The Russian government has agreed to prolong life of the International Space Station (ISS) until 2024, the head of Russia's space agency Roscosmos Igor Komarov said.
"The government has approved our joint proposal [of partner countries] on the extension of ISS life until 2024," Komarov said early on Thursday, adding that political disagreements between the partner states have not affected the ISS program.
On Thursday the Russian Soyuz TMA-17M spacecraft successfully brought Russian cosmonaut Oleg Kononenko, Japanese astronaut Kimiya Yui and NASA astronaut Kjell Lindgren to the ISS.
They are joining he current ISS Expedition 44 comprising Russian cosmonauts Commander Gennady Padalka and Mikhail Kornienko, and NASA astronaut Scott Kelly.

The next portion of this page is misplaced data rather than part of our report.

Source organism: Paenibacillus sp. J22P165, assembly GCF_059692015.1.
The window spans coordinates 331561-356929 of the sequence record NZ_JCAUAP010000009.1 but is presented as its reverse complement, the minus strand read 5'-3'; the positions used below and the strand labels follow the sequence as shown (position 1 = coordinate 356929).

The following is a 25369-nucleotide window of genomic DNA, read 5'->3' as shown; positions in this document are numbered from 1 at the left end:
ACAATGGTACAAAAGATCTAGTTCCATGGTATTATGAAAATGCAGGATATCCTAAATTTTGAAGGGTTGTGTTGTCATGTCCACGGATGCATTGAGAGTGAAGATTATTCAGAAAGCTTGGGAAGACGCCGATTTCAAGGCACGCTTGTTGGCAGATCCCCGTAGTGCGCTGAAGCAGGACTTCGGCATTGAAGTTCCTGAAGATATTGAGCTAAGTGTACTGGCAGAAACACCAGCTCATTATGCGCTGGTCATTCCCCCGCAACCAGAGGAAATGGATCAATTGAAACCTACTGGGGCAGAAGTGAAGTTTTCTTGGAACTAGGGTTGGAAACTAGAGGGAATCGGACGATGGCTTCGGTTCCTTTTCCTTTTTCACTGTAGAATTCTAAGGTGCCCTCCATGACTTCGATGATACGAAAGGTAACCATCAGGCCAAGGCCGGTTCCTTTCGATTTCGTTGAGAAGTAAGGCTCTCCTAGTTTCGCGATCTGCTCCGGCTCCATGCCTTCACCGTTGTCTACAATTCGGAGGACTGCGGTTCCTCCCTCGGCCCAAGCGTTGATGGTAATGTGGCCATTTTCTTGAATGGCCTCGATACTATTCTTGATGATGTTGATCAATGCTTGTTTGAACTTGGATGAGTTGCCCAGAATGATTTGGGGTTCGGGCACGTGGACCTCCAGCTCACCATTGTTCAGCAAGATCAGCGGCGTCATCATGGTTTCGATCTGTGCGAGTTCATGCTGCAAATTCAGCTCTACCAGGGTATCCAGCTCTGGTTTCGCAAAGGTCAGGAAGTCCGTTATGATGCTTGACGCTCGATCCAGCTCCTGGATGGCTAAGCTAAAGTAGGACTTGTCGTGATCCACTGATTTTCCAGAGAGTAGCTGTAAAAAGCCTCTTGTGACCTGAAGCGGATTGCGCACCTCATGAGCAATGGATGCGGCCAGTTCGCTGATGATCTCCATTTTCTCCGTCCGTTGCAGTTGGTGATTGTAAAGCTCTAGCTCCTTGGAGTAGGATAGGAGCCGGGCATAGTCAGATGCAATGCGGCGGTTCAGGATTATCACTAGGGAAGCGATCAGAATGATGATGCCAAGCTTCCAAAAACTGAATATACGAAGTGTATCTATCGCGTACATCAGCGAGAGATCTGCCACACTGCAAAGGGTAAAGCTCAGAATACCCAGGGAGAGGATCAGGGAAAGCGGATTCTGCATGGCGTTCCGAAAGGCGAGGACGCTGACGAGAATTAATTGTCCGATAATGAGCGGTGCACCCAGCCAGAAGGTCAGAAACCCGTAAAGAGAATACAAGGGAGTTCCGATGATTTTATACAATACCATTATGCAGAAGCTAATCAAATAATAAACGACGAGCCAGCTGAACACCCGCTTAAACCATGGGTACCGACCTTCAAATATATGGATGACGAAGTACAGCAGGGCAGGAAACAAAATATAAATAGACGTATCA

The ISS program is a joint project among five participating space agencies: the US National Aeronautics and Space Administration (NASA), Russia's Roscosmos, the European Space Agency (ESA), Japan's Aerospace Exploration Agency (JAXA) and the Canadian Space Agency (CSA).
The station is divided into two sections - the Russian Orbital Segment (ROS) and the United States Orbital Segment (USOS).
The ISS is the ninth space station to be inhabited by crews. It has been continuously occupied for over 14 years since the arrival of Expedition 1 in November 2000.
Russian Soyuz rockets are currently the only provider of human transport to the ISS.